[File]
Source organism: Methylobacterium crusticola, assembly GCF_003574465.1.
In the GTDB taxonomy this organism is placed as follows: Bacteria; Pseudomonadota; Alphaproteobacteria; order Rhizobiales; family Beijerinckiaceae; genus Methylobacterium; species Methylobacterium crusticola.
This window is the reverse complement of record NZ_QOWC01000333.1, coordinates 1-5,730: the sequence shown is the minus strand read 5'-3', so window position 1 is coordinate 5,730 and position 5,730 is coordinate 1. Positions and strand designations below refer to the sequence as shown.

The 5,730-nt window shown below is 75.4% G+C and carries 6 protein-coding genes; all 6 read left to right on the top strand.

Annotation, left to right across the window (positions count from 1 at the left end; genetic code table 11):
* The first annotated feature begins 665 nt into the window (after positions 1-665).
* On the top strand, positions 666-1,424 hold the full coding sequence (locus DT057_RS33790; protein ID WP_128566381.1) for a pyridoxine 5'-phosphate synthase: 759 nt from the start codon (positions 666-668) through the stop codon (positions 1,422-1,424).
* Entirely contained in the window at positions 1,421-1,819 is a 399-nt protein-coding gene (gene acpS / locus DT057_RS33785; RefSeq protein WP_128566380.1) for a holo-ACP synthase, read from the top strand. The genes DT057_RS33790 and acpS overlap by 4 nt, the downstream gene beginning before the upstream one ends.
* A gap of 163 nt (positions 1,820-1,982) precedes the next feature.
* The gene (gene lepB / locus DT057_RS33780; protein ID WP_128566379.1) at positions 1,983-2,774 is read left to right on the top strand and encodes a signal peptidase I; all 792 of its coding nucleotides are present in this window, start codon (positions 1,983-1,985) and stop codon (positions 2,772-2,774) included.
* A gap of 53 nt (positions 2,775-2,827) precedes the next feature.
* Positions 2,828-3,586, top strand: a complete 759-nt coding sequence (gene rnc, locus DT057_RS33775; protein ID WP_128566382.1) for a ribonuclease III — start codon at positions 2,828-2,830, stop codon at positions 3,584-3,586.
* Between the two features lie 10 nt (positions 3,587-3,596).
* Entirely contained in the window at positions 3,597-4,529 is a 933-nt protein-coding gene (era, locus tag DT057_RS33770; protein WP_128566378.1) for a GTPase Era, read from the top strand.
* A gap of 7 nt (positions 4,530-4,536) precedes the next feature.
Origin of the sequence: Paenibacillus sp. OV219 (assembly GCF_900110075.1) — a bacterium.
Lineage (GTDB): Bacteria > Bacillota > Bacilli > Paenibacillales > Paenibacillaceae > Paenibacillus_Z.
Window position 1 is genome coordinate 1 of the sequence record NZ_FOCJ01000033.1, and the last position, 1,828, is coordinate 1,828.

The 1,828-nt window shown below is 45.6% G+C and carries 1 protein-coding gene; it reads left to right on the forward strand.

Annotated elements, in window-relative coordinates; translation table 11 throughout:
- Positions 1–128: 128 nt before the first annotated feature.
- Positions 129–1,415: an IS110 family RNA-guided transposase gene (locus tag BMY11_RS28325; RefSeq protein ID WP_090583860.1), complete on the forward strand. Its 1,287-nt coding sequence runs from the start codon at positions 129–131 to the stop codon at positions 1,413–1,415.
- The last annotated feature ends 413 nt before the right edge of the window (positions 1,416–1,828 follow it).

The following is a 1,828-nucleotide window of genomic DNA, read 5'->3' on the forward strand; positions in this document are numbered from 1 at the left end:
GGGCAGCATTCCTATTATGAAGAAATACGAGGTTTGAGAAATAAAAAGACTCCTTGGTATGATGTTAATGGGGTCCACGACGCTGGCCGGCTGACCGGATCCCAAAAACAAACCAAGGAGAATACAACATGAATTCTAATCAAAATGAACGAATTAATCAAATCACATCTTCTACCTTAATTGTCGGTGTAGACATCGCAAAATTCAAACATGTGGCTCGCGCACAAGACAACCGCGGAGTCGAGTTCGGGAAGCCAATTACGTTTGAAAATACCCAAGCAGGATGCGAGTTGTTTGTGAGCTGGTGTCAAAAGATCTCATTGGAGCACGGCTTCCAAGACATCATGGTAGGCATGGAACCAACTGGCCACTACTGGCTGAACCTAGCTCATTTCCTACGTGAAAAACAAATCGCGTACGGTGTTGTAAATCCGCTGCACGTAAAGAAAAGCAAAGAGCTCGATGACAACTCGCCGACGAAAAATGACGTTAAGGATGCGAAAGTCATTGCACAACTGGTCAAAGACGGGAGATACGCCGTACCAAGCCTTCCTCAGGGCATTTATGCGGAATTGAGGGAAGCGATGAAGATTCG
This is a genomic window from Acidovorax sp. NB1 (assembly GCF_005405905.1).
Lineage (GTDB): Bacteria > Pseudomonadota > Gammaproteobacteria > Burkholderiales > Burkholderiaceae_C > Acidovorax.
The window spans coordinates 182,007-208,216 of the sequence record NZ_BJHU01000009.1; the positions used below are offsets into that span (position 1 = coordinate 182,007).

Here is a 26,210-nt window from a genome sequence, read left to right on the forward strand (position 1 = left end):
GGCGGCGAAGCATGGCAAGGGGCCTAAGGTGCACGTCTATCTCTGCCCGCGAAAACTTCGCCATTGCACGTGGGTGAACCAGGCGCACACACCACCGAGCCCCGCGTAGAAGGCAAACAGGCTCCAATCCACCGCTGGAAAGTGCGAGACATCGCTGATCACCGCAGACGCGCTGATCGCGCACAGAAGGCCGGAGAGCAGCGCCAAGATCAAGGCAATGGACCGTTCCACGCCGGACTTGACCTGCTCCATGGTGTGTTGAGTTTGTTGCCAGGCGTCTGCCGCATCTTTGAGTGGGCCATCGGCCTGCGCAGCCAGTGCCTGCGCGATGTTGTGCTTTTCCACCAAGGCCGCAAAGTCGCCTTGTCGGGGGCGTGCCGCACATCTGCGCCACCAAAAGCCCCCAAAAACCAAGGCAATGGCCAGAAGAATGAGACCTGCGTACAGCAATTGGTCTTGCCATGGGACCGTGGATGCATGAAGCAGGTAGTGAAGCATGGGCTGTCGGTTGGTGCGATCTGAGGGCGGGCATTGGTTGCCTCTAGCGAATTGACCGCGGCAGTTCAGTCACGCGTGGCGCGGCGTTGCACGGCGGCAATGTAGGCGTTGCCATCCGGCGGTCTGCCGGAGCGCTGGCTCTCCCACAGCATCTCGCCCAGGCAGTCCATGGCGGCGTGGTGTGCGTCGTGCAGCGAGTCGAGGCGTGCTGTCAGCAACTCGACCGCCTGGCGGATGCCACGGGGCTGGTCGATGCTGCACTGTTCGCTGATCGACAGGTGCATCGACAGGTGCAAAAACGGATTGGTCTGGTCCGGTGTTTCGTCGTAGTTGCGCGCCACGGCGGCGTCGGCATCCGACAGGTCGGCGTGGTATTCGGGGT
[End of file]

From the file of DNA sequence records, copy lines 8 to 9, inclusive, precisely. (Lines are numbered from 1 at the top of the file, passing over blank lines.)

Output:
* Entirely contained in the window at positions 1,421-1,819 is a 399-nt protein-coding gene (gene acpS / locus DT057_RS33785; RefSeq protein WP_128566380.1) for a holo-ACP synthase, read from the top strand. The genes DT057_RS33790 and acpS overlap by 4 nt, the downstream gene beginning before the upstream one ends.
* A gap of 163 nt (positions 1,820-1,982) precedes the next feature.